One childhood Christmas memory is receiving a shiny red plastic doctor’s kit. I went from family member to family member looking inside their mouths while they played along with my fantasy career.
I’m beginning to think that we are humoring a group of lawmakers who have no more qualifications to make a diagnosis than I did.
In their fantasy careers, lawmakers believe they should go over the heads of experts to tell the public what’s best for their health care.
I’m more than a little concerned.
My grandmother was diagnosed with breast cancer at a fairly young age. I distinctly remember the hushed conversations of the adults in my family as they talked about her surgery and prognosis for recovery afterwards.
While October is Breast Cancer Awareness Month, for me, it was November. That’s when I had my annual mammogram.
I, like so many other women, began receiving mammograms at age 40. In the 11 years since, while I dread the annual visit, I’m thankful for the technology that gives me peace of mind.
On more than one occasion I have received a letter stating that an abnormality was discovered. The first time such a reading was made I was probably 42 or 43 years old. Because of the history of breast cancer, I was terribly frightened.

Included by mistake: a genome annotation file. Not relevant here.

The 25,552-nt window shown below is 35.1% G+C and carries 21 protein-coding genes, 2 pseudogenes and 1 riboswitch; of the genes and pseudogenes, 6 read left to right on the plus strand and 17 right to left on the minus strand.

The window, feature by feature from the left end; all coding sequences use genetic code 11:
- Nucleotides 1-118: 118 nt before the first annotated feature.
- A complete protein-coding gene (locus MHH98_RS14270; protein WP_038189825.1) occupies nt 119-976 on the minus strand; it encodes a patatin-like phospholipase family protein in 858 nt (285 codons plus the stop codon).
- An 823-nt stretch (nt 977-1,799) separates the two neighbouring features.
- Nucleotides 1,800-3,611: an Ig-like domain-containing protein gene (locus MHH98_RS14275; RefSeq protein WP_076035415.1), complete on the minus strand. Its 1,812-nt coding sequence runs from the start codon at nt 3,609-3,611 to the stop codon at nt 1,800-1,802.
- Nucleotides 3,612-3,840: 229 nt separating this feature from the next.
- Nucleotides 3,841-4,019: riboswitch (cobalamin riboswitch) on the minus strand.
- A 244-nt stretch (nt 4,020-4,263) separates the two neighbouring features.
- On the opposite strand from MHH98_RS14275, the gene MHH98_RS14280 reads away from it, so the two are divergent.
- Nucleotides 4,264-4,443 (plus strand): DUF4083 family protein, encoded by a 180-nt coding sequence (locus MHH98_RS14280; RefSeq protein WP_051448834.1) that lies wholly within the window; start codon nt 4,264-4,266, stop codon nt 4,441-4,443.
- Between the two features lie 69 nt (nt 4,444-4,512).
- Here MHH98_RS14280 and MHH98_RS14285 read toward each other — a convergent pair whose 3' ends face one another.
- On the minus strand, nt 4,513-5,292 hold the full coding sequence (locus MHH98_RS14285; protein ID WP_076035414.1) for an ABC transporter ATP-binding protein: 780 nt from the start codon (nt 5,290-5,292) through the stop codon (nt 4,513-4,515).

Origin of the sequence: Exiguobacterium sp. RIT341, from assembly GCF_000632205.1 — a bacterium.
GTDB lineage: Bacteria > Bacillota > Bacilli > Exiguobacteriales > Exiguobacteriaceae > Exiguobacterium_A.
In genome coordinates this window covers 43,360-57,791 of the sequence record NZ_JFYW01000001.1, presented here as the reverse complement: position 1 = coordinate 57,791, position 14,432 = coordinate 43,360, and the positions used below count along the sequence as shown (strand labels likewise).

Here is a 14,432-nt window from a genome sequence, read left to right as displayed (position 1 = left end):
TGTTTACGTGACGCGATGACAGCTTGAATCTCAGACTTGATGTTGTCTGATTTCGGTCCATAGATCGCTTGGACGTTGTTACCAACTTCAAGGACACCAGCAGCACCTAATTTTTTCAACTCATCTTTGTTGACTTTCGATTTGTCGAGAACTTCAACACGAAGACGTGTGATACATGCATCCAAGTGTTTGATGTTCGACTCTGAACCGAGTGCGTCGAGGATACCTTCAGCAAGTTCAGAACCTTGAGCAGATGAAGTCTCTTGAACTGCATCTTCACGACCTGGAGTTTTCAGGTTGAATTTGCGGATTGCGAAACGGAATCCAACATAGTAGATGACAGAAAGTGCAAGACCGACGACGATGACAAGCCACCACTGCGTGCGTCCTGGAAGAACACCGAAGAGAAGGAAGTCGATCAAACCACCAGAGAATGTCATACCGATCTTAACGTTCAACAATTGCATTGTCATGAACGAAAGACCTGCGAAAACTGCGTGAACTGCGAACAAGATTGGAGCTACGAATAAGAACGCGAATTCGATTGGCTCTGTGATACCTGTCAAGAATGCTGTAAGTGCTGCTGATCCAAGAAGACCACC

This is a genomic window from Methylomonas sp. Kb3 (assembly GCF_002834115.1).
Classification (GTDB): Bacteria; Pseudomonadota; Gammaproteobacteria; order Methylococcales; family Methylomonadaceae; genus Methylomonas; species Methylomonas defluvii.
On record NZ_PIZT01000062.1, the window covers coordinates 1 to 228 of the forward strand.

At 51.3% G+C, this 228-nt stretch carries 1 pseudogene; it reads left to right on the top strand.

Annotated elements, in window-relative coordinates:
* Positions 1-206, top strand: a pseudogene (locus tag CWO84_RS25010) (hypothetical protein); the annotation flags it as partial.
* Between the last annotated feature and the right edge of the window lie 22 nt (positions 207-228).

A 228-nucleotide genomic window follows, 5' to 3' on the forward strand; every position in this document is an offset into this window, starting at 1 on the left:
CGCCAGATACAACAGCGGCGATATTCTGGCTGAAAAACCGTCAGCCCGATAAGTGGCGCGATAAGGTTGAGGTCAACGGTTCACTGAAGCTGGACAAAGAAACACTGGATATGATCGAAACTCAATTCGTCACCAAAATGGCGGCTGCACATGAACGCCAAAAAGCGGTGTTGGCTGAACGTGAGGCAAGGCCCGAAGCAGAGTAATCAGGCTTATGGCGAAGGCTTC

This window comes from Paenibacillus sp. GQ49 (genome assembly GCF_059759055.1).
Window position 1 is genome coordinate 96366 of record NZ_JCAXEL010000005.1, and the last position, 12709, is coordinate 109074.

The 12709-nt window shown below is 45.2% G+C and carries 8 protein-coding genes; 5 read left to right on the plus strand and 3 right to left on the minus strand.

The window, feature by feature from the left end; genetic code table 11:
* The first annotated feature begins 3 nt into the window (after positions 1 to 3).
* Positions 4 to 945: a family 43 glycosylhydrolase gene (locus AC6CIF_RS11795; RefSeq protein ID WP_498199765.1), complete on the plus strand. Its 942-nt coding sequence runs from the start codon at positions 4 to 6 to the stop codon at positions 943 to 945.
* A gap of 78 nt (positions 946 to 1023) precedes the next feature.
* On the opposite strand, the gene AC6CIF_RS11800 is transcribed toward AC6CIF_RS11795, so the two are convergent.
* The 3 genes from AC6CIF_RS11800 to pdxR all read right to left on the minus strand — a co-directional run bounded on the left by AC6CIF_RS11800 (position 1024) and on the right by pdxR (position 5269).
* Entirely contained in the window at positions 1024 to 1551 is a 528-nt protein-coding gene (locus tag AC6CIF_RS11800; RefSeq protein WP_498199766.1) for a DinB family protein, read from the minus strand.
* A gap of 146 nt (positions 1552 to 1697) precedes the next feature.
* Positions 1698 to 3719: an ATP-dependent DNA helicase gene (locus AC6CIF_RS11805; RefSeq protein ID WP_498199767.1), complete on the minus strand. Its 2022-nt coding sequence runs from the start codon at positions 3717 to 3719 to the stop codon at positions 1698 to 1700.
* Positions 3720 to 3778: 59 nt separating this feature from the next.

This year, I received another letter. Another abnormality. Another test. Another wait for results.
I got that call Monday. There were no cancer cells detected. And then I released the breath that I had been holding for days.
I can’t help but wonder if my grandmother had early mammograms if her outcome could have been different. I wish she were still alive to ask about her medical history. I regret not knowing more.
So, to keep myself healthy, I have to rely on what doctors are saying today.
Specifically, they are saying that women need to have a mammogram annually beginning at age 40.
I would much rather talk to my doctor about my health issues than my congressman.
Granted some of the men and women of congress are doctors, but many are lawyers or experts in other fields. They have no more business governing my health care than I did, when I asked my dad to open wide and say “Ah.”
But, yet, they say mammograms are not needed until age 50.
The health care controversy is not new. However, it is real and it’s not going away.
Whatever your feelings about the issue, make sure your representatives know where you stand.
Sen. Jim Bunning is a former professional baseball player who has a degree in economics. His address is 316 Hart Senate Building, Washington D.C. 20510. His e-mail address is firstname.lastname@example.org.
Sen. Mitch McConnell is a lawyer who has made a career out of politics, beginning with a county judge-executive position. His address is 361A Russell Senate Office Building, Washington, D.C. 20510.
Rep. Geoff Davis is a former Army ranger and business advisor. He can be contacted at 1108 Longworth House Office Building, Washington, D.C. 20515-1704.
A baseball player, career politician and business advisor, do we really think they should be legislating mammograms?